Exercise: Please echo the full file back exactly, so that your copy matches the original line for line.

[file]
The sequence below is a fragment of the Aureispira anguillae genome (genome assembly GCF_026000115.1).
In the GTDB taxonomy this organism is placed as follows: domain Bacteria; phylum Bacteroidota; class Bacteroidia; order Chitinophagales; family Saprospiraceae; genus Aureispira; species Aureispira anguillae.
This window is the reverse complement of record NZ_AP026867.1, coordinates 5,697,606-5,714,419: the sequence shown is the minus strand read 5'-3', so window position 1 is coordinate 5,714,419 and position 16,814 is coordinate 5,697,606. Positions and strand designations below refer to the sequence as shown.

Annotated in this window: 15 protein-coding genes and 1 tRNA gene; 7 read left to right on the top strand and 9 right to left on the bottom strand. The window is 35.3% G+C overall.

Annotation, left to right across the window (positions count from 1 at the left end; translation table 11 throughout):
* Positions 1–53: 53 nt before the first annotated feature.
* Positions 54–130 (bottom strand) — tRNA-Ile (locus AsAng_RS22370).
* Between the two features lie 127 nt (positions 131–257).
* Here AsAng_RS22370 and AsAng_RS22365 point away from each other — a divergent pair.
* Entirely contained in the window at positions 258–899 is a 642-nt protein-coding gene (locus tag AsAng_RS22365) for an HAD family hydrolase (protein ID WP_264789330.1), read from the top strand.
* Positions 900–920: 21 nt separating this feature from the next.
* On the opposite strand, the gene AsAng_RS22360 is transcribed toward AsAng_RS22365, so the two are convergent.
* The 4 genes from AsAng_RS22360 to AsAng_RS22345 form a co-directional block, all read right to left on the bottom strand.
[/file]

The sequence below is a fragment of the Aureispira anguillae genome (genome assembly GCF_026000115.1).
In the GTDB taxonomy this organism is placed as follows: domain Bacteria; phylum Bacteroidota; class Bacteroidia; order Chitinophagales; family Saprospiraceae; genus Aureispira; species Aureispira anguillae.
This window is the reverse complement of record NZ_AP026867.1, coordinates 5,697,606-5,714,419: the sequence shown is the minus strand read 5'-3', so window position 1 is coordinate 5,714,419 and position 16,814 is coordinate 5,697,606. Positions and strand designations below refer to the sequence as shown.

Annotated in this window: 15 protein-coding genes and 1 tRNA gene; 7 read left to right on the top strand and 9 right to left on the bottom strand. The window is 35.3% G+C overall.

Annotation, left to right across the window (positions count from 1 at the left end; translation table 11 throughout):
* Positions 1–53: 53 nt before the first annotated feature.
* Positions 54–130 (bottom strand) — tRNA-Ile (locus AsAng_RS22370).
* Between the two features lie 127 nt (positions 131–257).
* Here AsAng_RS22370 and AsAng_RS22365 point away from each other — a divergent pair.
* Entirely contained in the window at positions 258–899 is a 642-nt protein-coding gene (locus tag AsAng_RS22365) for an HAD family hydrolase (protein ID WP_264789330.1), read from the top strand.
* Positions 900–920: 21 nt separating this feature from the next.
* On the opposite strand, the gene AsAng_RS22360 is transcribed toward AsAng_RS22365, so the two are convergent.
* The 4 genes from AsAng_RS22360 to AsAng_RS22345 form a co-directional block, all read right to left on the bottom strand.